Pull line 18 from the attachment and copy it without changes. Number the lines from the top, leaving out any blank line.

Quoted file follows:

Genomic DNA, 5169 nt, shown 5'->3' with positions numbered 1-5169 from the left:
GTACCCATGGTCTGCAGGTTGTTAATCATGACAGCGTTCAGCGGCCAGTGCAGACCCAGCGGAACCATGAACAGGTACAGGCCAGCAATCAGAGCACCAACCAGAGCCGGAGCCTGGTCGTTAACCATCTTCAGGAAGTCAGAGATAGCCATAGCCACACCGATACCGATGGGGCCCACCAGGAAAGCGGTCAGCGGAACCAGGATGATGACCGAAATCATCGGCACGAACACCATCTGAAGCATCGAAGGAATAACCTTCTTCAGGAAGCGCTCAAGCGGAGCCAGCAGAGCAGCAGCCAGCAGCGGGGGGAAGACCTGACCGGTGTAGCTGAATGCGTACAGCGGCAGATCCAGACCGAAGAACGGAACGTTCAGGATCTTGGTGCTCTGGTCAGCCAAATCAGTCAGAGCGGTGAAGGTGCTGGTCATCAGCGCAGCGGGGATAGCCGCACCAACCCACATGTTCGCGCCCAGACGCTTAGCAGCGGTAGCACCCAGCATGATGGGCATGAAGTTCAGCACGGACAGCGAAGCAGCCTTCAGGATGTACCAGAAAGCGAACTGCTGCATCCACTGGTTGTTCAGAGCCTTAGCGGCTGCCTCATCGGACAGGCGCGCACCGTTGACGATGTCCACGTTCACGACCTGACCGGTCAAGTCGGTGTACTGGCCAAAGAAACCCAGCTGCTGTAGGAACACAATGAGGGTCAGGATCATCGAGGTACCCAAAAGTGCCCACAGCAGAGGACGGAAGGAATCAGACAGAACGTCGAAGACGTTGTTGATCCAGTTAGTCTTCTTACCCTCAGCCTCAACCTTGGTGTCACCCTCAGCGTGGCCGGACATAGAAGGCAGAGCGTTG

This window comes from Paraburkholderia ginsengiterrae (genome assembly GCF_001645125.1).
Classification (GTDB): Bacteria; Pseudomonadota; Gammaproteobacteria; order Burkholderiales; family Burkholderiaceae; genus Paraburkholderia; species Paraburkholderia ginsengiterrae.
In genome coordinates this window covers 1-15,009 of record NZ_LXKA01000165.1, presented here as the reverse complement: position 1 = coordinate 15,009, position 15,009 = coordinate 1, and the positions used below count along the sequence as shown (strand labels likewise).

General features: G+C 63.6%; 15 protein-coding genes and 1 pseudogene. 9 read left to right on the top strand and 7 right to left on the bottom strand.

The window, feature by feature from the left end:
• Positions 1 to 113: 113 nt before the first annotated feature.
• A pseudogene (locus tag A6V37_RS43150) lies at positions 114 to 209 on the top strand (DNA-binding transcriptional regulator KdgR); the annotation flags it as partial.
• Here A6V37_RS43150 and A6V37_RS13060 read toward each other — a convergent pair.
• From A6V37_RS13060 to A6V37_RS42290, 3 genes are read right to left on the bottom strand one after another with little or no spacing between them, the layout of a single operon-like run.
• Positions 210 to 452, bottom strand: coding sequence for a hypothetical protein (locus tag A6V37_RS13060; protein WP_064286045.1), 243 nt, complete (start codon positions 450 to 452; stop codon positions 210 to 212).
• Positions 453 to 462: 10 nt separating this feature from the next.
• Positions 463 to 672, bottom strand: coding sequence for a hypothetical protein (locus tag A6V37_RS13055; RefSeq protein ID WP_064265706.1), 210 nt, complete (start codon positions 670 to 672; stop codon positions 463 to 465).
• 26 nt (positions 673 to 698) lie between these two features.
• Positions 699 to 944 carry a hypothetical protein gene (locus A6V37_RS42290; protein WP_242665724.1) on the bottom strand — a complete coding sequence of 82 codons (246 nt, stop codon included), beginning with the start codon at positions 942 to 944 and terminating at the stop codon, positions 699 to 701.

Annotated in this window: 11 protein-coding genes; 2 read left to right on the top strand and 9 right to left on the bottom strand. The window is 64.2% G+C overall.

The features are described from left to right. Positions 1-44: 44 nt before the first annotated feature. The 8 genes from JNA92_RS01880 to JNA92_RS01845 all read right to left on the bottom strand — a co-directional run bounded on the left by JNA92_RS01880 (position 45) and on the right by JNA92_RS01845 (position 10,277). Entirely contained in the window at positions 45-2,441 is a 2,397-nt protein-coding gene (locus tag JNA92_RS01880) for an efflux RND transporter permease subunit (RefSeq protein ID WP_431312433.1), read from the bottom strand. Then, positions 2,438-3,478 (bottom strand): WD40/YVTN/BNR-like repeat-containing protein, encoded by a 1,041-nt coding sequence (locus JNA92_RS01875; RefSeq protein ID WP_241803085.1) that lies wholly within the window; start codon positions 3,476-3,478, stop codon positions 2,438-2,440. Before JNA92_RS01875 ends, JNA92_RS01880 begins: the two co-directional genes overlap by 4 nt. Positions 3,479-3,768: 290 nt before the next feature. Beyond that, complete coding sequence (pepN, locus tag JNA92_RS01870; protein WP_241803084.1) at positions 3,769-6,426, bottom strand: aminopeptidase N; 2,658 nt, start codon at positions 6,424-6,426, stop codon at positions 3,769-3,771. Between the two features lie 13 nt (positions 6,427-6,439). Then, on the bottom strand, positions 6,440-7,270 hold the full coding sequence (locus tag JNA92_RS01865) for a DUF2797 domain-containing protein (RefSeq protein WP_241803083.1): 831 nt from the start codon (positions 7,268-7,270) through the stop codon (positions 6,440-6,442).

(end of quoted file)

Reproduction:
The features are described from left to right. Positions 1-44: 44 nt before the first annotated feature. The 8 genes from JNA92_RS01880 to JNA92_RS01845 all read right to left on the bottom strand — a co-directional run bounded on the left by JNA92_RS01880 (position 45) and on the right by JNA92_RS01845 (position 10,277). Entirely contained in the window at positions 45-2,441 is a 2,397-nt protein-coding gene (locus tag JNA92_RS01880) for an efflux RND transporter permease subunit (RefSeq protein ID WP_431312433.1), read from the bottom strand. Then, positions 2,438-3,478 (bottom strand): WD40/YVTN/BNR-like repeat-containing protein, encoded by a 1,041-nt coding sequence (locus JNA92_RS01875; RefSeq protein ID WP_241803085.1) that lies wholly within the window; start codon positions 3,476-3,478, stop codon positions 2,438-2,440. Before JNA92_RS01875 ends, JNA92_RS01880 begins: the two co-directional genes overlap by 4 nt. Positions 3,479-3,768: 290 nt before the next feature. Beyond that, complete coding sequence (pepN, locus tag JNA92_RS01870; protein WP_241803084.1) at positions 3,769-6,426, bottom strand: aminopeptidase N; 2,658 nt, start codon at positions 6,424-6,426, stop codon at positions 3,769-3,771. Between the two features lie 13 nt (positions 6,427-6,439). Then, on the bottom strand, positions 6,440-7,270 hold the full coding sequence (locus tag JNA92_RS01865) for a DUF2797 domain-containing protein (RefSeq protein WP_241803083.1): 831 nt from the start codon (positions 7,268-7,270) through the stop codon (positions 6,440-6,442).